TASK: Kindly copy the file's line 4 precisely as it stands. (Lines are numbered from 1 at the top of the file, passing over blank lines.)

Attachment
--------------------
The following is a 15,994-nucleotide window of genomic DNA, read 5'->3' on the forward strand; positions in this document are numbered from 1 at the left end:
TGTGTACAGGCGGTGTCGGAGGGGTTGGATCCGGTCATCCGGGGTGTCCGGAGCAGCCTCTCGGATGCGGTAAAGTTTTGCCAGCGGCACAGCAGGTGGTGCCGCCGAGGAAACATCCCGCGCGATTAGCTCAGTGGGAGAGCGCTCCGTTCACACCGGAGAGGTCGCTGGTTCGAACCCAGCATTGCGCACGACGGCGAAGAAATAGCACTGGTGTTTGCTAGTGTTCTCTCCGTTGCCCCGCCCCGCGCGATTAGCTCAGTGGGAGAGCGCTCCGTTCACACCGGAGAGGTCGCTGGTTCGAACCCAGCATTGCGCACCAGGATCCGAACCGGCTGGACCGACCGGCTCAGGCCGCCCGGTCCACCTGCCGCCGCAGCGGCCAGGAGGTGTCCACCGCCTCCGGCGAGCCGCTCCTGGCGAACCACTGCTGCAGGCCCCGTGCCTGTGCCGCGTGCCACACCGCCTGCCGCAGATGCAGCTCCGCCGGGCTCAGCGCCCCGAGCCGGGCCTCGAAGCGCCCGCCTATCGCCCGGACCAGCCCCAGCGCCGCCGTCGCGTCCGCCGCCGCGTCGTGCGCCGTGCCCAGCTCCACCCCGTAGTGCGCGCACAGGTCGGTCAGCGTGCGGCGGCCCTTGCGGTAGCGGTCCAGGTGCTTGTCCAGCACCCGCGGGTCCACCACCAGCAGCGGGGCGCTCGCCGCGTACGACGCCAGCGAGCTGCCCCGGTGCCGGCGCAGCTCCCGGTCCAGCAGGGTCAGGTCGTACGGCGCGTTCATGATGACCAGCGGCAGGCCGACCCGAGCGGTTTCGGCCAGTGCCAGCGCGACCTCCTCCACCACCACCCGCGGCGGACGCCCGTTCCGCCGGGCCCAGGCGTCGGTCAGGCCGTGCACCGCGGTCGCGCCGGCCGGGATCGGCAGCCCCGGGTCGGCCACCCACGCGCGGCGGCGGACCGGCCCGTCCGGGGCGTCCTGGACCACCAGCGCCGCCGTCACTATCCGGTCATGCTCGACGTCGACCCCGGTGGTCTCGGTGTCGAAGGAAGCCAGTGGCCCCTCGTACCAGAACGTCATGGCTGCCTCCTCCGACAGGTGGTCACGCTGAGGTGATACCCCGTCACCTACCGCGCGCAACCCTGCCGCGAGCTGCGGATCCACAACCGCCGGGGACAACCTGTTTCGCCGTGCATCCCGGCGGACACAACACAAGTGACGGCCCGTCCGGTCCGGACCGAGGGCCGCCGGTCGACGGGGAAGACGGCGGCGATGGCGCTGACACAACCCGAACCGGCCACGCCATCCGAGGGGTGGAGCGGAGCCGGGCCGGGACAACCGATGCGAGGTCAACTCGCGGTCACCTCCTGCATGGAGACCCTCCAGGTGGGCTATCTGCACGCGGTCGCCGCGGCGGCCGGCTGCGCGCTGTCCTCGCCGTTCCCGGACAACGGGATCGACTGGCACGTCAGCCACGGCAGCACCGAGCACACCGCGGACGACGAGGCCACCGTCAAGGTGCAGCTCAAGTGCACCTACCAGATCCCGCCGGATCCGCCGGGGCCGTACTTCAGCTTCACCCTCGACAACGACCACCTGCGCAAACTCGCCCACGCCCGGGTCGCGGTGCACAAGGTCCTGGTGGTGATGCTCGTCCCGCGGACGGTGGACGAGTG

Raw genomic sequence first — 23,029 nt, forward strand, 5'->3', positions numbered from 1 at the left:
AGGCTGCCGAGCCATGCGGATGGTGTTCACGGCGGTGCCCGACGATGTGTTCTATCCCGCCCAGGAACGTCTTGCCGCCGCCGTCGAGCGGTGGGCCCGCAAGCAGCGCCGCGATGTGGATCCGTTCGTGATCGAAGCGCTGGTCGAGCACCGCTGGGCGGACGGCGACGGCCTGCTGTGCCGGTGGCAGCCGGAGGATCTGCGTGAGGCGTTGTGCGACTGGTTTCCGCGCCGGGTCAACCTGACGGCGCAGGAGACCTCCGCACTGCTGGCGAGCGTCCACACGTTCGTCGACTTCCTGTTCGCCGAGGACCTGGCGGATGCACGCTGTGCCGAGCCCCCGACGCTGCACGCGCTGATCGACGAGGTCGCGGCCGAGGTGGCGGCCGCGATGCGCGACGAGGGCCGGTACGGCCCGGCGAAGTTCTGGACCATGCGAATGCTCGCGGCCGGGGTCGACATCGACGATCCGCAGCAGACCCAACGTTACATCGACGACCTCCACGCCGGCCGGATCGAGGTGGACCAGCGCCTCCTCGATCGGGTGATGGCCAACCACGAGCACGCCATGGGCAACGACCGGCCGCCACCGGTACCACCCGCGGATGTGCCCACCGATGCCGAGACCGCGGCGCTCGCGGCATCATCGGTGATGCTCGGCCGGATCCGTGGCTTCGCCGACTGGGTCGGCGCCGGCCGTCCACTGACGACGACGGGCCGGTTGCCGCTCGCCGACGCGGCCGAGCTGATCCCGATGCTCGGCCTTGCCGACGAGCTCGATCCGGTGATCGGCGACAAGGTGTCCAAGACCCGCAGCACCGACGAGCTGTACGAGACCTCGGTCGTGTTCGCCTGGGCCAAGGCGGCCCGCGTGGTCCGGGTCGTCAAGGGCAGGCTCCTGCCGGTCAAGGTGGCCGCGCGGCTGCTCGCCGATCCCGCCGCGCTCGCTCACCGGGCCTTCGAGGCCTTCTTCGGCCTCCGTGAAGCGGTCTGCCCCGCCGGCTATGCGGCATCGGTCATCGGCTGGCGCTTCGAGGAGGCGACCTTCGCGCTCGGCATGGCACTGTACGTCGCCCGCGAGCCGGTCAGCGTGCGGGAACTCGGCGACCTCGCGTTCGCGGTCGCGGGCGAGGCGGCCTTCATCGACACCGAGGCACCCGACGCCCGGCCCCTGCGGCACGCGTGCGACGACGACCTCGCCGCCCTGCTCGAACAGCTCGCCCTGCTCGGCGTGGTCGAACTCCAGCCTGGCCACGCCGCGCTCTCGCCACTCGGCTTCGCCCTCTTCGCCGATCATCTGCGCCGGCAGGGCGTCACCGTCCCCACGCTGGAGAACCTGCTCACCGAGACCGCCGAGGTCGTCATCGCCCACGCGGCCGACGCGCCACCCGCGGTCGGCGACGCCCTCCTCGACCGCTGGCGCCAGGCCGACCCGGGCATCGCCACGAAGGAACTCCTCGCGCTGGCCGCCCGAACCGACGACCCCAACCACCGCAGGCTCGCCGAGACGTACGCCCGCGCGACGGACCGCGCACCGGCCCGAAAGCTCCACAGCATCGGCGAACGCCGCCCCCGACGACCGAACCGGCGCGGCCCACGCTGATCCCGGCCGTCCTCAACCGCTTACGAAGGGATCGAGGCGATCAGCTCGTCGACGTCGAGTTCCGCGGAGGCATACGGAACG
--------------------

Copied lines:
AGGCTGCCGAGCCATGCGGATGGTGTTCACGGCGGTGCCCGACGATGTGTTCTATCCCGCCCAGGAACGTCTTGCCGCCGCCGTCGAGCGGTGGGCCCGCAAGCAGCGCCGCGATGTGGATCCGTTCGTGATCGAAGCGCTGGTCGAGCACCGCTGGGCGGACGGCGACGGCCTGCTGTGCCGGTGGCAGCCGGAGGATCTGCGTGAGGCGTTGTGCGACTGGTTTCCGCGCCGGGTCAACCTGACGGCGCAGGAGACCTCCGCACTGCTGGCGAGCGTCCACACGTTCGTCGACTTCCTGTTCGCCGAGGACCTGGCGGATGCACGCTGTGCCGAGCCCCCGACGCTGCACGCGCTGATCGACGAGGTCGCGGCCGAGGTGGCGGCCGCGATGCGCGACGAGGGCCGGTACGGCCCGGCGAAGTTCTGGACCATGCGAATGCTCGCGGCCGGGGTCGACATCGACGATCCGCAGCAGACCCAACGTTACATCGACGACCTCCACGCCGGCCGGATCGAGGTGGACCAGCGCCTCCTCGATCGGGTGATGGCCAACCACGAGCACGCCATGGGCAACGACCGGCCGCCACCGGTACCACCCGCGGATGTGCCCACCGATGCCGAGACCGCGGCGCTCGCGGCATCATCGGTGATGCTCGGCCGGATCCGTGGCTTCGCCGACTGGGTCGGCGCCGGCCGTCCACTGACGACGACGGGCCGGTTGCCGCTCGCCGACGCGGCCGAGCTGATCCCGATGCTCGGCCTTGCCGACGAGCTCGATCCGGTGATCGGCGACAAGGTGTCCAAGACCCGCAGCACCGACGAGCTGTACGAGACCTCGGTCGTGTTCGCCTGGGCCAAGGCGGCCCGCGTGGTCCGGGTCGTCAAGGGCAGGCTCCTGCCGGTCAAGGTGGCCGCGCGGCTGCTCGCCGATCCCGCCGCGCTCGCTCACCGGGCCTTCGAGGCCTTCTTCGGCCTCCGTGAAGCGGTCTGCCCCGCCGGCTATGCGGCATCGGTCATCGGCTGGCGCTTCGAGGAGGCGACCTTCGCGCTCGGCATGGCACTGTACGTCGCCCGCGAGCCGGTCAGCGTGCGGGAACTCGGCGACCTCGCGTTCGCGGTCGCGGGCGAGGCGGCCTTCATCGACACCGAGGCACCCGACGCCCGGCCCCTGCGGCACGCGTGCGACGACGACCTCGCCGCCCTGCTCGAACAGCTCGCCCTGCTCGGCGTGGTCGAACTCCAGCCTGGCCACGCCGCGCTCTCGCCACTCGGCTTCGCCCTCTTCGCCGATCATCTGCGCCGGCAGGGCGTCACCGTCCCCACGCTGGAGAACCTGCTCACCGAGACCGCCGAGGTCGTCATCGCCCACGCGGCCGACGCGCCACCCGCGGTCGGCGACGCCCTCCTCGACCGCTGGCGCCAGGCCGACCCGGGCATCGCCACGAAGGAACTCCTCGCGCTGGCCGCCCGAACCGACGACCCCAACCACCGCAGGCTCGCCGAGACGTACGCCCGCGCGACGGACCGCGCACCGGCCCGAAAGCTCCACAGCATCGGCGAACGCCGCCCCCGACGACCGAACCGGCGCGGCCCACGCTGATCCCGGCCGTCCTCAACCGCTTACGAAGGGATCGAGGCGATCAGCTCGTCGACGTCGAGTTCCGCGGAGGCATACGGAACG